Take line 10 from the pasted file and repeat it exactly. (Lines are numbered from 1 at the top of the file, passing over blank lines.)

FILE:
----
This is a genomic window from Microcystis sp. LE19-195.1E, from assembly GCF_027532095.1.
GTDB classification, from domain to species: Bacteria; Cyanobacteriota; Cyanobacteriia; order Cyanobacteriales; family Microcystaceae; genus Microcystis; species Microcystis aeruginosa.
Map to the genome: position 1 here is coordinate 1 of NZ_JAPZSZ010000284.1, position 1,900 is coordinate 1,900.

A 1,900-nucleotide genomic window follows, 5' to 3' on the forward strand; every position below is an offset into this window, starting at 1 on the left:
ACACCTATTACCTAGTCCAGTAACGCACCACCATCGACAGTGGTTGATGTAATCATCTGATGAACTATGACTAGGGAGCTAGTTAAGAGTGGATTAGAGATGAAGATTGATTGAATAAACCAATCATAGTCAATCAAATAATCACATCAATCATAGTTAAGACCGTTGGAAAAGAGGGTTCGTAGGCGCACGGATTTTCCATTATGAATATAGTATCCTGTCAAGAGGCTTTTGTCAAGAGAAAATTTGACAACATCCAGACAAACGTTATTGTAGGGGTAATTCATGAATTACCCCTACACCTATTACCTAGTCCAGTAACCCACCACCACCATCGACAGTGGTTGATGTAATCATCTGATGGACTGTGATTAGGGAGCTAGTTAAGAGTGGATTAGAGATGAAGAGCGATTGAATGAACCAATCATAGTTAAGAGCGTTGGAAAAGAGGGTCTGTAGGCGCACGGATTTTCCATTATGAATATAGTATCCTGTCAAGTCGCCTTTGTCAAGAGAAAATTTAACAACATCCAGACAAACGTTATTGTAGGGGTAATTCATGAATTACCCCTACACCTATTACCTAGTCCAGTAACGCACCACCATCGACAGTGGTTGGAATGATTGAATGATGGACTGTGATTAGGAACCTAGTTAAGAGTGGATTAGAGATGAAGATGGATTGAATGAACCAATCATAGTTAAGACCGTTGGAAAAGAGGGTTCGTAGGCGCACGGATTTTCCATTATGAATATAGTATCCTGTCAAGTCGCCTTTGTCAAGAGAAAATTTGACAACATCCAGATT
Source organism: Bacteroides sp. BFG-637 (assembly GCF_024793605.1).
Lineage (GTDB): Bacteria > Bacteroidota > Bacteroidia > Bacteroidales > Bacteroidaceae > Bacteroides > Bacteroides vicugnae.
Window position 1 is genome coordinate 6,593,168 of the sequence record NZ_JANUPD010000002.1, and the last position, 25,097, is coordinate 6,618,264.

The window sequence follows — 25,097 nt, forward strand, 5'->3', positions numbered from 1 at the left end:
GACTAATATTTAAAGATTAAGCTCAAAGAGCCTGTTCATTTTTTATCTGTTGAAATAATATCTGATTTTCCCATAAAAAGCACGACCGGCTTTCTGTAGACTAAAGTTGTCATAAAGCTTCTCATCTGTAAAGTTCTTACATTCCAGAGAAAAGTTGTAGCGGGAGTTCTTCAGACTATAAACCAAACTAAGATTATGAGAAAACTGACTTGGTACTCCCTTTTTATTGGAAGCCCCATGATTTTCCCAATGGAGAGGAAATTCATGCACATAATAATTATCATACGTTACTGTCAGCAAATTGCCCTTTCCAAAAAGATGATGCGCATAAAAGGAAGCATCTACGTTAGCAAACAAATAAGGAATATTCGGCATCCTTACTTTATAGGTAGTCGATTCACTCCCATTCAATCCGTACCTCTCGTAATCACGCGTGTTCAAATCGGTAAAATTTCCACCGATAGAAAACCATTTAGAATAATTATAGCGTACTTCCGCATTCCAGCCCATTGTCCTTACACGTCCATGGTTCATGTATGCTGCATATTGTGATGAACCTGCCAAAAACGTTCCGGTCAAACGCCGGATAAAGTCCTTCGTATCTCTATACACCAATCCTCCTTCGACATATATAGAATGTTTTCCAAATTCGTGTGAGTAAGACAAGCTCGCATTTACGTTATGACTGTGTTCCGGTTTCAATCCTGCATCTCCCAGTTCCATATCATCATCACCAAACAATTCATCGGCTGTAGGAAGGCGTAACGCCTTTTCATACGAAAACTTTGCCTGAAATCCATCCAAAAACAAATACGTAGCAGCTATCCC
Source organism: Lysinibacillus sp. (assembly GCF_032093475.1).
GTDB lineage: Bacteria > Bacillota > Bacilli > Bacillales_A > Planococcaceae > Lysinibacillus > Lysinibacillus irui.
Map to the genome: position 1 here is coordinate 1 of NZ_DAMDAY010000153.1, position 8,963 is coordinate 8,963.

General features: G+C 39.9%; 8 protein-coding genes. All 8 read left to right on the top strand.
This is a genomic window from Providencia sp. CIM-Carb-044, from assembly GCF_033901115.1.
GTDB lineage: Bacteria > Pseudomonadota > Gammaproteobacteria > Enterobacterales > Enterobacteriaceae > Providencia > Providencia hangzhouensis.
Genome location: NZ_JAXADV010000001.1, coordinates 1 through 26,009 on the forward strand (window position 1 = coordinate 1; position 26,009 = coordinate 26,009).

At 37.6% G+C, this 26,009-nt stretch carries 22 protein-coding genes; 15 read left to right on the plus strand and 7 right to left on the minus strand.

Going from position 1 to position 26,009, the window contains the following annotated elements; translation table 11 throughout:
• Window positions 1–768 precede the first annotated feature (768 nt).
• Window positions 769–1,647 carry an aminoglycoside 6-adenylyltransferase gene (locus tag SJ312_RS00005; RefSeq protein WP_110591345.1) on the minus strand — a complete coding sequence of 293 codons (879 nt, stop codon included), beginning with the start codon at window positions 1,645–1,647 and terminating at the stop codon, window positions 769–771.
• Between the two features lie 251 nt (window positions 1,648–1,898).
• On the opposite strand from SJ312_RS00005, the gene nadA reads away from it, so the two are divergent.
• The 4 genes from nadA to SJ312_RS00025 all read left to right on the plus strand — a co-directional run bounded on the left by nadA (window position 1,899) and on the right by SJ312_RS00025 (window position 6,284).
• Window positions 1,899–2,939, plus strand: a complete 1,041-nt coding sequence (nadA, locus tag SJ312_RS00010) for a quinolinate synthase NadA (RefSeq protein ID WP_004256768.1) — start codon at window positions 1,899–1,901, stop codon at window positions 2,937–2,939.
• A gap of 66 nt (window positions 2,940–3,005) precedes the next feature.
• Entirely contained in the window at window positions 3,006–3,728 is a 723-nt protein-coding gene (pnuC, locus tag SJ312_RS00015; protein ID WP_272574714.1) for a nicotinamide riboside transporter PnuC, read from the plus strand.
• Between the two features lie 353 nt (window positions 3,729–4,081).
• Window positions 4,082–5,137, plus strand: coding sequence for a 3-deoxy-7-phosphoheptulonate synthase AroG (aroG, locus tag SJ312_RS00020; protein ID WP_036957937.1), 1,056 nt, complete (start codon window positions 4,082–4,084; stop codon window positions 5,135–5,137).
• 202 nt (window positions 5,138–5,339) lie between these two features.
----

GACTAATATTTAAAGATTAAGCTCAAAGAGCCTGTTCATTTTTTATCTGTTGAAATAATATCTGATTTTCCCATAAAAAGCACGACCGGCTTTCTGTAGACTAAAGTTGTCATAAAGCTTCTCATCTGTAAAGTTCTTACATTCCAGAGAAAAGTTGTAGCGGGAGTTCTTCAGACTATAAACCAAACTAAGATTATGAGAAAACTGACTTGGTACTCCCTTTTTATTGGAAGCCCCATGATTTTCCCAATGGAGAGGAAATTCATGCACATAATAATTATCATACGTTACTGTCAGCAAATTGCCCTTTCCAAAAAGATGATGCGCATAAAAGGAAGCATCTACGTTAGCAAACAAATAAGGAATATTCGGCATCCTTACTTTATAGGTAGTCGATTCACTCCCATTCAATCCGTACCTCTCGTAATCACGCGTGTTCAAATCGGTAAAATTTCCACCGATAGAAAACCATTTAGAATAATTATAGCGTACTTCCGCATTCCAGCCCATTGTCCTTACACGTCCATGGTTCATGTATGCTGCATATTGTGATGAACCTGCCAAAAACGTTCCGGTCAAACGCCGGATAAAGTCCTTCGTATCTCTATACACCAATCCTCCTTCGACATATATAGAATGTTTTCCAAATTCGTGTGAGTAAGACAAGCTCGCATTTACGTTATGACTGTGTTCCGGTTTCAATCCTGCATCTCCCAGTTCCATATCATCATCACCAAACAATTCATCGGCTGTAGGAAGGCGTAACGCCTTTTCATACGAAAACTTTGCCTGAAATCCATCCAAAAACAAATACGTAGCAGCTATCCC